Chamber president plans to address psychological strain of tourism on residents

·4 min read

Chamber of Commerce president Minerva Ward is pledging to help create sustainable tourism for Niagara-on-the-Lake and to address the psychological effects of tourism on residents.

Ward formally introduced herself to town council on Monday and said one of her main focuses as president will be working with the town to develop a tourism strategy.

“I think that strategy is key in addressing a lot of conflicts that our tourism industry and our residents face,” she said.

“The reality is that Niagara-on-the-Lake is a living, breathing organism where you have tourism and residences and businesses occupying the same space, and it could be a very limited space and there are conflicts that arise as a result of that,” she said.

Ward focused her comments around the importance of striking a balance between resident and tourist interests.

“Tourism has to be sustainable, it has to address the carrying capacity of a destination,” she said.

“And not just the physical carrying capacity in terms of numbers but the psychological carrying capacity as well.”

“At what level do residents get psychologically tired of tourism?” Ward rhetorically asked councillors.

Such discussions are essential to create a sustainable model for a tourism strategy, she said.

Only by getting residents and people in the industry involved, and promoting co-operation between the town and the chamber, can large, contentious issues be addressed, she said.

“I think we get more done when we work together and form alliances and partnerships. I think we all want what’s best for the town, our businesses, our residents."

Coun. Clare Cameron said she appreciated Ward’s view on the relationship between residents and tourism but wanted to highlight the many amenities in town that residents enjoy and use — and wouldn't exist if it not for NOTL’s status as a tourist destination.

“I’ll use the Jackson-Triggs amphitheatre as an example,” Cameron said.

“In pre-pandemic years there, sure enough, there were always a number of people that were definitely psychologically tired of the performances in that area and yet there were hundreds of people that live in the L0S 1J0 postal code that regularly attended events there and loved the events,” she said.

Cameron asked Ward how she would balance the “few vocal voices” complaining about tourism with the “broader public who may actually enjoy some of those events.”

Ward agreed, saying the most vocal voices are often not representative of the majority and said it is part of her job to “tell the story of tourism.”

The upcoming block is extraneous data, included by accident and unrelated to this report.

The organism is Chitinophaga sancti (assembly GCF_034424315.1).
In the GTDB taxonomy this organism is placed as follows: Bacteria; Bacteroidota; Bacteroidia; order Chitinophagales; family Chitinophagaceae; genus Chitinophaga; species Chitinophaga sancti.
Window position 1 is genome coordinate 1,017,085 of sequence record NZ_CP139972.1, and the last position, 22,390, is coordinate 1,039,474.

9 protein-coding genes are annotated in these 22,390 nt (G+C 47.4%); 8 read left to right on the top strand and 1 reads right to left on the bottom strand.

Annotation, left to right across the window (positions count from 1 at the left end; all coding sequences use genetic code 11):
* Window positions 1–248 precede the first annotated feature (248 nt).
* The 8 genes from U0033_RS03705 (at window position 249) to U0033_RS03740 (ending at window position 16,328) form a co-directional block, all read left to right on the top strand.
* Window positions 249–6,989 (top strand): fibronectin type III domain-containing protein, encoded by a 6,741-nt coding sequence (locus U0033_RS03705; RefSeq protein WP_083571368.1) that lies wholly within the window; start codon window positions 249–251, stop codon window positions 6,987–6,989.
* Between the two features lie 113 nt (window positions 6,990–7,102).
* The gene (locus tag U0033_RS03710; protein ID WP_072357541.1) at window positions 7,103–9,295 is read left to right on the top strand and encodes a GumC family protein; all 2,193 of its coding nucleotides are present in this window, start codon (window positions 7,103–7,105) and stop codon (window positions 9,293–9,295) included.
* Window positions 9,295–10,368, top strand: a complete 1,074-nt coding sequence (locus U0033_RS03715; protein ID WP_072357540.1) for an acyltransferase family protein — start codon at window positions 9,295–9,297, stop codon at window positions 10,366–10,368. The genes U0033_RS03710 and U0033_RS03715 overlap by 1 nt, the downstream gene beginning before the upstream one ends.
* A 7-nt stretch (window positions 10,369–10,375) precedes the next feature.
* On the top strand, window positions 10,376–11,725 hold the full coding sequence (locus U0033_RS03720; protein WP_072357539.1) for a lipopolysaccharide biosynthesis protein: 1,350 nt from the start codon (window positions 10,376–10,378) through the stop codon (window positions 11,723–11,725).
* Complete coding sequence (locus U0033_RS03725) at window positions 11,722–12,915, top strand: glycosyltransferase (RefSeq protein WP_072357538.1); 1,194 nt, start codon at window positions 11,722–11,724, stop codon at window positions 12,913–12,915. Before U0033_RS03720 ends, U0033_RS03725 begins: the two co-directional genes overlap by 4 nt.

“People need to understand that a lot of the amenities and businesses that exist in Niagara-on-the-Lake exist because it's largely driven by tourism,” she said.

She emphasized the importance of NOTL’s character in simultaneously attracting tourists and residents to the area.

“And I don't see that changing and I don't think anybody wants it to change. What makes it great is what everyone wants to share in,” she said.

One of the best ways to mitigate these issues is to actively involve residents and businesses in the town’s approach to tourism.

“Residents need to see themselves as part of tourism,” she said.

“It’s our industry, it’s our product. We are the owners of tourism and there's a level of pride we have to take in tourism in Niagara-on-the-Lake and understanding how everyone has a role in that.”

Ward said her conversations with NOTL business operators have left her with the impression that everyone is expecting a busy summer.

One issue the chamber is facing is trying to help businesses find enough staff to handle the upcoming tourist season.

She pointed out the unemployment rate in Canada is 5.3 per cent now, “which basically means full-employment, which means everybody who wants a job can find a job.”

“It means we have to start going outside of Canada to source employees.”

She advocated for the federal government to change the temporary foreign worker program to make it easier for hotels to hire foreign workers for front and back of house positions.

Ward also pointed out that NOTL businesses struggle with labour shortages because, without a robust transit system, it is a generally inaccessible community and the only way for people to get to work is to own a car.

Having dedicated transit that could bring in people to work from St. Catharines or Niagara Falls is an essential way to address local labour shortages, she said.

She acknowledged an integrated regional transit system is in the works but pushed council to see if anything can be done sooner to improve public transit in the municipality, such as increasing the hours of operations for NRT OnDemand.

Part and parcel with staff shortages is the cost of housing in NOTL, Ward said.

“Two things have to be addressed: the affordability of housing and public transportation.”

Evan Saunders, Local Journalism Initiative Reporter, The Lake Report

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